Green Travel: Use the Power of Responsible Tourism

The economic buzz of green travel creates both practitioners and impostors. Responsible tourism is not a fad. Good operators understand the issues and incorporate appropriate practices as part of their business strategies, not as part of empty eco-slogans.
For earnest travellers it’s hard to decode all the eco-friendly greenwashing and determine what’s really happening to natural habitats and surrounding communities. This is the dilemma for tourists wanting to choose green destinations without contributing to ecosystem degradation or disrupting local economies.
Tourism operators have a choice to make as well. The current model still supports the pre-Internet generation, when tourist information moved as slow as a lingering tropical day. Today, however, the lightening speed of global communications and a newfound sense of social responsibility urge travellers to make conscientious decisions.
Tourists are no longer just carefree and whimsical sightseers; they are savvy consumers. Instead of just grabbing a Lonely Planet guide and heading out, these days tourists log on, read website travelogues, discuss issues on forums and research potential sites like a corporate raider getting ready for a company takeover.
In the climate change age, travellers seek to use their quota of carbon credits on environmentally sound destinations. They don’t want a journey spoiled by unsightly resorts where pipes spew sewage into beachfront waters or plastic bottles, soda cans and wet waste smoulders in a slow burn under a coconut tree.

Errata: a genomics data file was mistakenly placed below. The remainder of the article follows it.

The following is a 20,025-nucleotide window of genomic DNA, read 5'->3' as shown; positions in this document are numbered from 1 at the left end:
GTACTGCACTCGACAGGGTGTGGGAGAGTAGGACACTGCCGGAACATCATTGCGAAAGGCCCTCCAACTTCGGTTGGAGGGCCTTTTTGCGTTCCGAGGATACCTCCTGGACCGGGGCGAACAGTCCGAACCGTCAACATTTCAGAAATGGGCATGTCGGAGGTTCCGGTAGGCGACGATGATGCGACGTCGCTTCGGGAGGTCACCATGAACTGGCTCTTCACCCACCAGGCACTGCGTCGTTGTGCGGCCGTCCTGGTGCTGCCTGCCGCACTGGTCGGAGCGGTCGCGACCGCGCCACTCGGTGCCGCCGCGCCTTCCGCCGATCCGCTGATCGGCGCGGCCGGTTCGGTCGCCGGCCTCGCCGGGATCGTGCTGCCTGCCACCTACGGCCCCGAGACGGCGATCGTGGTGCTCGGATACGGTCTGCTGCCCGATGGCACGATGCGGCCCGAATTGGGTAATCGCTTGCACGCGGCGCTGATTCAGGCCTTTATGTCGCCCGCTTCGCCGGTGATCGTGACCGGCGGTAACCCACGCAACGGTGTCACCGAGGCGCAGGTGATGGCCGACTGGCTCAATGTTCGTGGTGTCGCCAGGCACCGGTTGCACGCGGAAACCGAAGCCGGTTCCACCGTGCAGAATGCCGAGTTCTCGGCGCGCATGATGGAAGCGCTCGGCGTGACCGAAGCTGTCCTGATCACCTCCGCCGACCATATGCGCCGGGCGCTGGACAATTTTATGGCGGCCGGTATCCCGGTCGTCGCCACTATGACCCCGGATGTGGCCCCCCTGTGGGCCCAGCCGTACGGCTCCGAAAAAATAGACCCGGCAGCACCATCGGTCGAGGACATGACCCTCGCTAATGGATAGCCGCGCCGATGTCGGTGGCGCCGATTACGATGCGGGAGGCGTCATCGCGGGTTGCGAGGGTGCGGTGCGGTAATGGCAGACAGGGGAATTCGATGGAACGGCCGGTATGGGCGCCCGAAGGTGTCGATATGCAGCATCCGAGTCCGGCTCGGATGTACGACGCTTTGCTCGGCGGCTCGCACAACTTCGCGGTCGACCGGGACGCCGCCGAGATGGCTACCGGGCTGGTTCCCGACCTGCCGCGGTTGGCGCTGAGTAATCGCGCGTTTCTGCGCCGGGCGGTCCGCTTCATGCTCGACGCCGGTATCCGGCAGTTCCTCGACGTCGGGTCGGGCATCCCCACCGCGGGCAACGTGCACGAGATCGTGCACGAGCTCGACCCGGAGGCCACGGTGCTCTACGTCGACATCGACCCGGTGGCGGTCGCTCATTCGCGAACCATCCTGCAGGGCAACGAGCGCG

“Resort operators have to stop thinking they can fool their customers,” professes Yessy Hidajat of Alila Ubud Resort in Bali. “Tourists are very intelligent and they shop around on the web, so nobody will believe if you just claim yourself as green, people have to see it.”
Tourists have ample choices on where to spend their holiday dollars. And the tourism industry is starting to get the message. More and more families and groups choose faraway vacation spots based on a mental checklist that includes preventing pollution, using recycled products, protecting nature and giving back to surrounding communities.
Green travel is about responsibility and taking control. When tourism includes local communities, helps distribute revenues throughout villages and promotes conservation of natural areas, then all parties – private resorts, local authorities and village residents – are in control of their resources.
Throughout Asia, resorts and ecotourism ventures are learning the lessons of going green. They understand that making the effort to be responsible is a winning proposition.
For travellers, now is the time to harness the power of choice into a more powerful green message.
Learn more about responsible tourism and how both travelers and operators can play a role at Wild Asia ‘s Responsible Tourism Initiative.

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